02:52 GMT +325 November 2017
Live
    British pounds

    UK Businesses Struggle to Make Ends Meet, Owe Taxman Billions

    © Photo: Pixabay
    Europe
    Get short URL
    115763

    It is believed that UK businesses now owe US$22 billion in late corporation tax, which is an increase of 15 percent since 2015. More businesses in the UK are finding it difficult to pay their tax bills and there is an overdue amount of US$22 billion, which is steadily rising each day.

    According to Funding Options, an online aggregator for small business finance, the total value of corporation tax payments in arrears has risen 15 percent in the past year.

    Small businesses often rely on overdrafts from banks, as this helps them to address any shortfalls in cash flows. However they have had those overdrafts cut by US$7 billion over the last five years. As a result this has impacted their ability to pay their tax bills on time.

    Conrad Ford, chief executive of Funding Options, said that this only goes to show the growing pressure on UK businesses.  

    ​"These figures demonstrate the growing pressure on cash flow for companies, which could get worse following the outcome of the EU referendum," Mr. Ford said in a recent interview.

    In addition to this, the British Chambers of Commerce has forecast a sharp slowdown in UK growth to 1.1 percent for 2017. This comes at a time when there is growing uncertainty about the UK economy due to Brexit.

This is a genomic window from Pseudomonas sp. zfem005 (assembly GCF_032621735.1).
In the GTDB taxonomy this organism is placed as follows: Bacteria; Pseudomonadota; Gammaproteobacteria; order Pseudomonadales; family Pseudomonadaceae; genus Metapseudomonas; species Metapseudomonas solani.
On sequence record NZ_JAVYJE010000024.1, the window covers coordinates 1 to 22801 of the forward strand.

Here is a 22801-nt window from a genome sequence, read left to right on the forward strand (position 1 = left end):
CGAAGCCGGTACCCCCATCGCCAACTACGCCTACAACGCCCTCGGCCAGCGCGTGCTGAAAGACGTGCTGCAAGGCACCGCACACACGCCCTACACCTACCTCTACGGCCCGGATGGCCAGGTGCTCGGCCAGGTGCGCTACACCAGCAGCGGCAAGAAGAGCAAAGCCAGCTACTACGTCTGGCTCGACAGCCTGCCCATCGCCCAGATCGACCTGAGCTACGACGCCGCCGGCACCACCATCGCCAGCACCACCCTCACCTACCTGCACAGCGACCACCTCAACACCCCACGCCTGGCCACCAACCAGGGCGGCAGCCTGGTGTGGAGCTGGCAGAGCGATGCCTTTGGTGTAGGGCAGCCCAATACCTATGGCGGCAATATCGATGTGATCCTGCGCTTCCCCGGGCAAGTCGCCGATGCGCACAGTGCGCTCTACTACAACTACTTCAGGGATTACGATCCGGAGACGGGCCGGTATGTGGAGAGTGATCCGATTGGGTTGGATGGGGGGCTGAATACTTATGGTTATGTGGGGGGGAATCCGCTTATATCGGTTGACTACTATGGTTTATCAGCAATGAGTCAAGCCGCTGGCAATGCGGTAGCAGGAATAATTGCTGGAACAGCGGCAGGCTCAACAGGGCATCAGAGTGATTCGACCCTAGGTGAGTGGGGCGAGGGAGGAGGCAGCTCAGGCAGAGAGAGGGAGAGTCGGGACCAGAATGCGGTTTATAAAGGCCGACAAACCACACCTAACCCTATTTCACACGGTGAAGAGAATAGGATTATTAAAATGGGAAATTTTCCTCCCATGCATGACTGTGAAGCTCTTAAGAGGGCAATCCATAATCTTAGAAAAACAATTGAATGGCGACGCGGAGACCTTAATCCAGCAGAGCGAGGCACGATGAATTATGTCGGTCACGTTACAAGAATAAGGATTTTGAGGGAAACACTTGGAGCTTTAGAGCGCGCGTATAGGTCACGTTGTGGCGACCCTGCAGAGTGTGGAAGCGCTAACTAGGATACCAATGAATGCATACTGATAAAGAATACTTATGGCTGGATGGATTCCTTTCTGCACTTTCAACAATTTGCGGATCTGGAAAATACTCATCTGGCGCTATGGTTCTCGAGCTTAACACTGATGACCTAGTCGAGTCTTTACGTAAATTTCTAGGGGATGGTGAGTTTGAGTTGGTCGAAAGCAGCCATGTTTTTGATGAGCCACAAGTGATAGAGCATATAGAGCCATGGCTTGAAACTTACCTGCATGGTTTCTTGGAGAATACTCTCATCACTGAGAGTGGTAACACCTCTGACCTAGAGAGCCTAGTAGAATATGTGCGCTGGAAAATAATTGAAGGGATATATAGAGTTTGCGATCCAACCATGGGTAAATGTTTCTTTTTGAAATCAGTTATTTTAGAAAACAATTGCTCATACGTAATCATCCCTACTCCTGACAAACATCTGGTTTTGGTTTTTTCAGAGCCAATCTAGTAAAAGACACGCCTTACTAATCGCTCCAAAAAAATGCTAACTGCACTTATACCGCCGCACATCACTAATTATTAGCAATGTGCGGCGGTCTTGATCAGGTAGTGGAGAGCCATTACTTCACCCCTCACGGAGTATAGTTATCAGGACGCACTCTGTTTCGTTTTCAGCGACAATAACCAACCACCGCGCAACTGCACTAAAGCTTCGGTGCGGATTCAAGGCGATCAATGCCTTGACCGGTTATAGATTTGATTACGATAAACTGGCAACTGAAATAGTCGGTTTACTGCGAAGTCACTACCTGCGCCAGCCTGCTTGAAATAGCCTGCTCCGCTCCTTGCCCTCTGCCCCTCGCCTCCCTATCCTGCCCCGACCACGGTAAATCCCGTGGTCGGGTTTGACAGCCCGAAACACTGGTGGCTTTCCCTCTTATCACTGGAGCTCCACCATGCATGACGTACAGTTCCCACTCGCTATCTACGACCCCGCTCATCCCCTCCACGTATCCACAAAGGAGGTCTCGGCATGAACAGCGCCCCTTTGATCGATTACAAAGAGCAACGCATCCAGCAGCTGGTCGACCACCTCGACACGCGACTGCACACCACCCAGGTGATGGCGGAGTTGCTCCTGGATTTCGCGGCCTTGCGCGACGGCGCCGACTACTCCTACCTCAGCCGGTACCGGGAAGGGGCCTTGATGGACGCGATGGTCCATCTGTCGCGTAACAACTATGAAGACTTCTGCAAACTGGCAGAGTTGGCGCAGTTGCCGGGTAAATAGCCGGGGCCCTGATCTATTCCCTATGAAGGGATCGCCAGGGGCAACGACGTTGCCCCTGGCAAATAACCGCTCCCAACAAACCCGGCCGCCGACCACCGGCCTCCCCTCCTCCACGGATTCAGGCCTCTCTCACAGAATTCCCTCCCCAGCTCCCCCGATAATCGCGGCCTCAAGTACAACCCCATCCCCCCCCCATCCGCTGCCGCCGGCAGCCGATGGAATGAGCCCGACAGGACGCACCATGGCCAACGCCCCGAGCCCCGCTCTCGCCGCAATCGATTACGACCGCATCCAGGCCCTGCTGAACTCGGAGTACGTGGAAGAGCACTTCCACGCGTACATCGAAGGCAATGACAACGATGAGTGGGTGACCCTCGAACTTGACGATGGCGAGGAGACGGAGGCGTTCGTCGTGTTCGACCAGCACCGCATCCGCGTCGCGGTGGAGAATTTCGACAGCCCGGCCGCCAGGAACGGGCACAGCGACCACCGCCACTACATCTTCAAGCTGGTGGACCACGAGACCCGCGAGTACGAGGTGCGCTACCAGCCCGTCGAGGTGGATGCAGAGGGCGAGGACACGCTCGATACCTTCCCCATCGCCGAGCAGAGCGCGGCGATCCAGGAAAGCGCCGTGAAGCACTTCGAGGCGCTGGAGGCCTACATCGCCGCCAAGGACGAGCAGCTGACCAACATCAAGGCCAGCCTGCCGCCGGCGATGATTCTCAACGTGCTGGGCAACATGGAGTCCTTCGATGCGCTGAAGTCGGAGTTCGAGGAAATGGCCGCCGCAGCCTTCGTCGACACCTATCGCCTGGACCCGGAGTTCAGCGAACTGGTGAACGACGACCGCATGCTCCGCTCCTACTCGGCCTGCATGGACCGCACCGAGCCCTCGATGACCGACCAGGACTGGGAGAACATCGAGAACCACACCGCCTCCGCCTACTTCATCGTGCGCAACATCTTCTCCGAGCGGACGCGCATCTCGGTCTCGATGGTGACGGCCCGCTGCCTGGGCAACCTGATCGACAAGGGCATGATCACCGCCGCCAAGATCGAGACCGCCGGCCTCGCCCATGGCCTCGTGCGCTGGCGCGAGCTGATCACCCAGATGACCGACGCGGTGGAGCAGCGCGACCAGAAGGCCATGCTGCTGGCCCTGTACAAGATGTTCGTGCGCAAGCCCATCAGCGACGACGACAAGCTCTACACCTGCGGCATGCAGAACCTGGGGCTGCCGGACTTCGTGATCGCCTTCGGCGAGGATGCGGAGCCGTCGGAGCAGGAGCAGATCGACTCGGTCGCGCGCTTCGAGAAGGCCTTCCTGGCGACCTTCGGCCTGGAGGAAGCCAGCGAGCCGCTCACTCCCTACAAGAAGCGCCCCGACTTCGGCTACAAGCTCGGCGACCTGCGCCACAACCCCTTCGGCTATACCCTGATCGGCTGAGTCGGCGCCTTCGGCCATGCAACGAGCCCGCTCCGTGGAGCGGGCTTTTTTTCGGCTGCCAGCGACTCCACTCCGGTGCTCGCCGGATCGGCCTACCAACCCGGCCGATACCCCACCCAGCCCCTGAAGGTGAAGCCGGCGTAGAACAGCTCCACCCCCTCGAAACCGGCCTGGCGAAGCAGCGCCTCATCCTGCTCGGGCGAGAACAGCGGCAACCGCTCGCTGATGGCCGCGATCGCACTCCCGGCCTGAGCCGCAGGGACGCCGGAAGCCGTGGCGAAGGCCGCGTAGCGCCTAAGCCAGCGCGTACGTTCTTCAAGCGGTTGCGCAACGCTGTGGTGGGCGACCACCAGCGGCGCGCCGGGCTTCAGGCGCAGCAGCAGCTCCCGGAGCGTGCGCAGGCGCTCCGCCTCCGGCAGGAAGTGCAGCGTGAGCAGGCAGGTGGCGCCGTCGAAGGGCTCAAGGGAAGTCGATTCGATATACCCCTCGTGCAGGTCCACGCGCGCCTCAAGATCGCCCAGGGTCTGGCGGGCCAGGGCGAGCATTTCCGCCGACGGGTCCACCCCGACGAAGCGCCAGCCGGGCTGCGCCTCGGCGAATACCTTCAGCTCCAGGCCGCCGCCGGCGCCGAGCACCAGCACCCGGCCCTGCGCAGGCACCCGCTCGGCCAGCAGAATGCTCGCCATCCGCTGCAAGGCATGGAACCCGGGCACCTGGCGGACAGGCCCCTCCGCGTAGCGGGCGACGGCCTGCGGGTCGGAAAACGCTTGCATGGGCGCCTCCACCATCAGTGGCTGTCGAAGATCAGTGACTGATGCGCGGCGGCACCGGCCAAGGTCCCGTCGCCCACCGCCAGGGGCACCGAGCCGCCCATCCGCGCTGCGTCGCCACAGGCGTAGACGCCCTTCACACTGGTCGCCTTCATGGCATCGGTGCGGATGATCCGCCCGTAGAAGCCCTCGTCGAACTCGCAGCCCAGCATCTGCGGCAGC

However, there is some light at the end of a very confusing tunnel, the British Chambers did confirm that there would be growth in the UK and it would be stronger than expected for this year. 

    ​"Firms have adopted a 'business as usual' approach after the vote to leave the European Union. There is now forecast growth of 2.1 percent for this year, up from a previous prediction of 1.8 per cent," a spokesperson for the British Chambers of Commerce confirmed. 

    In November 2016, UK Prime Minister, Theresa May, pledged to charge the lowest rate of corporation tax in the G20. The government had already promised to lower the change from 20 percent to 17 percent by 2020, which was confirmed in Chancellor Philip Hammond's Autumn Statement.

    Related:

    Business Brexit: 40 Percent of US Firms Consider Ditching the UK
    UK Gov't Ignorant About Global Trade Processes Amid Brexit – Business Leader
    UK Well-Positioned for ‘New Business With Old Allies’ After Brexit - PM
    UK 'Can Do Business' With US President-Elect - Ex-UKIP Leader
    Tags:
    post-Brexit, small business, corporation, Brexit, pressure, business, economy, money, tax, British Chambers of Commerce (BCC), David Hammond, Great Britain, Europe, United Kingdom
    Community standardsDiscussion
    Comment via FacebookComment via Sputnik
    • Сomment